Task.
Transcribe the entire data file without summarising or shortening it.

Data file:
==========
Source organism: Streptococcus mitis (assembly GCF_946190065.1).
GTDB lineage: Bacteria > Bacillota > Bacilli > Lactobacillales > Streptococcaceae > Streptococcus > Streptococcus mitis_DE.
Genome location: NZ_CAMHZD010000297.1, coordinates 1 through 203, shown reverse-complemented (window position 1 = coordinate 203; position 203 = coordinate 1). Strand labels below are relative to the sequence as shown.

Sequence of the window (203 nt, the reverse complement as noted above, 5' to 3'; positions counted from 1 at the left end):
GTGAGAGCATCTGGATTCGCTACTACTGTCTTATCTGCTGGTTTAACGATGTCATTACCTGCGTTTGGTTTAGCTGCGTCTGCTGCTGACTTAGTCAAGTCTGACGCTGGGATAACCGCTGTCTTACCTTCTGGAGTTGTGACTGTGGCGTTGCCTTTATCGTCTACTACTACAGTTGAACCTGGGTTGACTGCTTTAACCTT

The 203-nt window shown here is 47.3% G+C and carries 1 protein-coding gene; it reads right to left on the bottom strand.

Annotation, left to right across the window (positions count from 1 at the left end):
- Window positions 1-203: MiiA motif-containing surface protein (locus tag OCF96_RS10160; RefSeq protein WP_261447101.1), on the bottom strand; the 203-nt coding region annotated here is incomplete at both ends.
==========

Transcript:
Source organism: Streptococcus mitis (assembly GCF_946190065.1).
GTDB lineage: Bacteria > Bacillota > Bacilli > Lactobacillales > Streptococcaceae > Streptococcus > Streptococcus mitis_DE.
Genome location: NZ_CAMHZD010000297.1, coordinates 1 through 203, shown reverse-complemented (window position 1 = coordinate 203; position 203 = coordinate 1). Strand labels below are relative to the sequence as shown.

Sequence of the window (203 nt, the reverse complement as noted above, 5' to 3'; positions counted from 1 at the left end):
GTGAGAGCATCTGGATTCGCTACTACTGTCTTATCTGCTGGTTTAACGATGTCATTACCTGCGTTTGGTTTAGCTGCGTCTGCTGCTGACTTAGTCAAGTCTGACGCTGGGATAACCGCTGTCTTACCTTCTGGAGTTGTGACTGTGGCGTTGCCTTTATCGTCTACTACTACAGTTGAACCTGGGTTGACTGCTTTAACCTT

The 203-nt window shown here is 47.3% G+C and carries 1 protein-coding gene; it reads right to left on the bottom strand.

Annotation, left to right across the window (positions count from 1 at the left end):
- Window positions 1-203: MiiA motif-containing surface protein (locus tag OCF96_RS10160; RefSeq protein WP_261447101.1), on the bottom strand; the 203-nt coding region annotated here is incomplete at both ends.